Time: 1:00PM – 3:00PM
Location: Southwest shore.
Fish Landed: 0
It was Amy’s final day in Colorado before returning to Oregon, so we planned a hike for Monday July 20. We departed Denver after I returned from a physical therapy session and arrived at Mitchell Lake by 11:45AM. We were convinced that the crowds would be minimized on a Monday, but this was not the case. No parking spaces were free at the Mitchell Lake trailhead, as we circled the lot several times. Our only option was to return to the day use parking lot, and this step would add another uninteresting mile along a paved roadway. I decided to park in the emergency vehicle parking space while the girls applied sunscreen and pulled on their hiking boots. They planned to hike three miles to Blue Lakes while my destination was Mitchell Lake for some fishing, and that was only a mile up the trail. Amy and Jane would find me at Mitchell Lake on their return hike after I made the extended hike from the day use parking lot.
But wait, two returning hikers appeared near our car in the emergency spot, and Jane asked if they were leaving. They replied in the affirmative, so Jane followed them to their car. Once Amy was ready, I backed out of the emergency space and circled to the parking space of the departing hikers. The cooperative holders of the parking space agreed to “lollygag” until we appeared, and then they backed out and ceded the valuable space to us. Whew, what a start to our hike.
I was now able to stuff my backpack with all the essentials for fishing in Mitchell Lake, and then we charged up the trail. We departed the parking lot at noon and arrived at the shore of Mitchell Lake by 12:40PM. We very quickly discovered that Mitchell Lake fostered a healthy mosquito population, so we lathered up with repellent and ate our lunches. After lunch Amy and Jane began their trek to Blue Lakes, and I walked west along the shoreline to a point thirty yards below the inlet. While we ate lunch I observed quite a few rises on the smooth surface of the lake, so I was somewhat optimistic that I could land a fish or two from this high elevation body of water.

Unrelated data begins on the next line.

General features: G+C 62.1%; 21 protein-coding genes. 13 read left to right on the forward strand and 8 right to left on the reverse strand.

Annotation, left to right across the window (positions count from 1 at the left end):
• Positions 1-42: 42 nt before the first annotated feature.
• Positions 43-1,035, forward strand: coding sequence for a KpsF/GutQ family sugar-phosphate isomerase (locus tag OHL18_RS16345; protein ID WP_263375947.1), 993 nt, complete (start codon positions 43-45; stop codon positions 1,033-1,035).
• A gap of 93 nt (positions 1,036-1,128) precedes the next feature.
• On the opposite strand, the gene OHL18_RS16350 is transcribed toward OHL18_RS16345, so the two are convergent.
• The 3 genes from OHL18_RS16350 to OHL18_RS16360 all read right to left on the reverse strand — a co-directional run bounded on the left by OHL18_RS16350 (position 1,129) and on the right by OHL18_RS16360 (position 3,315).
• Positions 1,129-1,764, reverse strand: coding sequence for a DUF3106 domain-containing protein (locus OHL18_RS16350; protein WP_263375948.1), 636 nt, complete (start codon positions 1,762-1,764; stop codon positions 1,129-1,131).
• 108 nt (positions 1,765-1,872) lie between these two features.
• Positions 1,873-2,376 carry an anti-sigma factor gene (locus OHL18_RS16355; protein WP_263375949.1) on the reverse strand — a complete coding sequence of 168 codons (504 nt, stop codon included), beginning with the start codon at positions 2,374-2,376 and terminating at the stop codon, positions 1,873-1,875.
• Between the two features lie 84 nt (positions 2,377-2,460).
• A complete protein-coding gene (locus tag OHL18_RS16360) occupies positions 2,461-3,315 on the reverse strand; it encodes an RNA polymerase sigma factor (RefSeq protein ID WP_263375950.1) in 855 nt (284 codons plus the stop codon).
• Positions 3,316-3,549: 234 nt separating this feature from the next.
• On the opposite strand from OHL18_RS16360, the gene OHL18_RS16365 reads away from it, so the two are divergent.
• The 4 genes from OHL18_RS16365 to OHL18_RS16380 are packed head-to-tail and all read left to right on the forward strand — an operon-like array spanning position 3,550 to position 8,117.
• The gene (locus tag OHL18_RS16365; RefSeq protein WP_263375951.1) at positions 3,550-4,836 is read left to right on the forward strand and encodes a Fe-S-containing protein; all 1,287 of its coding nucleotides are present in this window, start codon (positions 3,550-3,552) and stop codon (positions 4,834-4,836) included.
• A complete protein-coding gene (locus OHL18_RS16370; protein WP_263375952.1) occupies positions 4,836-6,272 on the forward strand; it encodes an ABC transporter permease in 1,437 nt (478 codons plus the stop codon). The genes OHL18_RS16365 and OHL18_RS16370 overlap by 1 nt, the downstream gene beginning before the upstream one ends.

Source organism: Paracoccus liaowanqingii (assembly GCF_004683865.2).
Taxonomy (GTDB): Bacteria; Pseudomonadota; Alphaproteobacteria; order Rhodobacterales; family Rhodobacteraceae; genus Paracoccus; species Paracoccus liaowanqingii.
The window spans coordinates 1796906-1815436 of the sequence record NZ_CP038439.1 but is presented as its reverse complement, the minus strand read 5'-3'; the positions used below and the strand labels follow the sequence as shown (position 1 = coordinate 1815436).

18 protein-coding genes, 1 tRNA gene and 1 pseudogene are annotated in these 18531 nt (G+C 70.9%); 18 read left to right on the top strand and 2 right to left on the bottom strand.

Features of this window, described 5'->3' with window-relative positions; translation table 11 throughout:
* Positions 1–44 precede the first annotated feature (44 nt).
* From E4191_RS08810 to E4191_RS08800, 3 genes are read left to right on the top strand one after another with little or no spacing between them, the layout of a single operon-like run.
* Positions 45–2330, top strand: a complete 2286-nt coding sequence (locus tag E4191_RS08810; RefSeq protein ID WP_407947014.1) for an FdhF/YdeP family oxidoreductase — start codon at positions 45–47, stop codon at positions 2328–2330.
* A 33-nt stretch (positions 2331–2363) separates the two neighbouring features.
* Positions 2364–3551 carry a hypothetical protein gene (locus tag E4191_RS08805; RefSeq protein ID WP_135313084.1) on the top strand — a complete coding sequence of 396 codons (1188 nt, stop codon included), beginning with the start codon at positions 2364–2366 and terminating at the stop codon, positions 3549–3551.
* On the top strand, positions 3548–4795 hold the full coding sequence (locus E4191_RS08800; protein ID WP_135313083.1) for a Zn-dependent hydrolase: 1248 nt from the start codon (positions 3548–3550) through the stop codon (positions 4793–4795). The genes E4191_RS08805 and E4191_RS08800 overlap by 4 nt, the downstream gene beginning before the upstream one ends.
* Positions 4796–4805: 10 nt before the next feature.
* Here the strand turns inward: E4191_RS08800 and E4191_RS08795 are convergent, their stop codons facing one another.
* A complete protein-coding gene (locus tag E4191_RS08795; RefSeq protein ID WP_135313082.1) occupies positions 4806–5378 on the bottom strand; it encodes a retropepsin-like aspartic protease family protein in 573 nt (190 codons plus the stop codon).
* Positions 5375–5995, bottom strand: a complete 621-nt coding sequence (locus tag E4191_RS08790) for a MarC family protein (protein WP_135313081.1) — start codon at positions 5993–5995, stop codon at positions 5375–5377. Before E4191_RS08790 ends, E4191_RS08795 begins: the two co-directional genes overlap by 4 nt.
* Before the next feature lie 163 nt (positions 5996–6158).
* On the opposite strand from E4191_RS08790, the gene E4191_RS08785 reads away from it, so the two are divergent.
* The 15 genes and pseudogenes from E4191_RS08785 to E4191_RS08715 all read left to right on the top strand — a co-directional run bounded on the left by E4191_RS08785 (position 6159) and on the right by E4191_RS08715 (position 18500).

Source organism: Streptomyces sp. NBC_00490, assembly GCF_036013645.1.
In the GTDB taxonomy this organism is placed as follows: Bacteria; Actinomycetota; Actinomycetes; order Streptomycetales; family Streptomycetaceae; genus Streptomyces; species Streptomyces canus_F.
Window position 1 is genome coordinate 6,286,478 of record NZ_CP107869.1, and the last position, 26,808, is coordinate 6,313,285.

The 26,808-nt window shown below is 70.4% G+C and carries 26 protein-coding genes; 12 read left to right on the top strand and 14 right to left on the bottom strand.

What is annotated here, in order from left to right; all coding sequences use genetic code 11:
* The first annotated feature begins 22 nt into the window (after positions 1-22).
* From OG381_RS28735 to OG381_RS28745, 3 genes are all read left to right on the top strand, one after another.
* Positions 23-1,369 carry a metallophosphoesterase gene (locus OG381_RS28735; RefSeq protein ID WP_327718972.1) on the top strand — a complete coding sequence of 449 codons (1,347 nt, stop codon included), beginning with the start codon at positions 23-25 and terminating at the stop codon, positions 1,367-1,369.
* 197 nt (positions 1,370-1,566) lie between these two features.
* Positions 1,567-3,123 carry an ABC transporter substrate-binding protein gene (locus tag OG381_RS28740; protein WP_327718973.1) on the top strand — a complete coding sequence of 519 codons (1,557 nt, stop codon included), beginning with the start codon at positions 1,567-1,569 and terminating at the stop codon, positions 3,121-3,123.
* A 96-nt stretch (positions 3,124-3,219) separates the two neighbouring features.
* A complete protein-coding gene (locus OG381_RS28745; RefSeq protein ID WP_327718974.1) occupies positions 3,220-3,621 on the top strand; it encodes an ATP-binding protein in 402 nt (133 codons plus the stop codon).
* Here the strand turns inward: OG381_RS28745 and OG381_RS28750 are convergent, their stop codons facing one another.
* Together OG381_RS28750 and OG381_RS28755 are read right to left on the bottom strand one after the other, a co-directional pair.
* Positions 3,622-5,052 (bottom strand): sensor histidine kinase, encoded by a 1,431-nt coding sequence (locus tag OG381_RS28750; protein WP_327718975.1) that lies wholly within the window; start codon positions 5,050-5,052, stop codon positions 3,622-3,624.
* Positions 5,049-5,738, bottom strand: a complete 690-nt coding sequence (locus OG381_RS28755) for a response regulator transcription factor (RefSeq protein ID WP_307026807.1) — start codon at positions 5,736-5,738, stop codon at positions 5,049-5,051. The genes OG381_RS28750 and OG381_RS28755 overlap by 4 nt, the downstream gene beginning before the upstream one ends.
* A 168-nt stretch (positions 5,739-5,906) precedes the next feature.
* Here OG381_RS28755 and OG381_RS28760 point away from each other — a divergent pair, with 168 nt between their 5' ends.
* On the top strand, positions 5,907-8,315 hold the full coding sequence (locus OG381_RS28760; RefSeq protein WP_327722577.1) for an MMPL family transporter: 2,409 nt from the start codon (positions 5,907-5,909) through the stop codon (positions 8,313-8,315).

Unfortunately by the time I pulled on my waders and configured my line with an elk hair caddis, the wind picked up and created a strong riffle on the surface. I attempted to overcome this adversity by spraying thirty foot casts in all directions as I worked my way slowly along the shoreline to the inlet. This approach seemed quite futile with my tiny fly dancing in the waves in this comparatively large body of water. What were the chances of placing a cast over a fish that happened to be looking toward the surface?
I changed the elk hair caddis for a royal stimulator with a white wing for better visibility, but the dense cloud cover and wind made the situation quite daunting. I decided to move back toward where I began, as there was an open area that enabled long back casts without interference. I took a break from casting, and after five to ten minutes, the wind subsided, and some small rings appeared on the lake. This was my signal to resume fishing, so I sent out forty and fifty foot casts that taxed my distance shooting capability. This cycle repeated itself for the remainder of my time at Mitchell Lake with only a couple humiliating refusals compensating for my patience and effort. I did add a second dry fly, a Charlie Craven spant, at one point, but this also failed to snag a fish.
At three o’clock I heard Jane’s voice so I clipped my fly to my rod guide and gathered my backpack to begin the return hike. By 3PM it became quite overcast and the wind whipped across the lake, so I was quite chilled even though the girls were comfortable in their shorts. We made it to the parking lot just as a light shower descended, so I quickly removed my boots and waders and prepared for the return drive.
I spent time with my daughter and wife and visited a beautiful setting, so I cannot be upset over the lack of fish. The high country scenery was a visual delight, and that in and of itself justified the trip.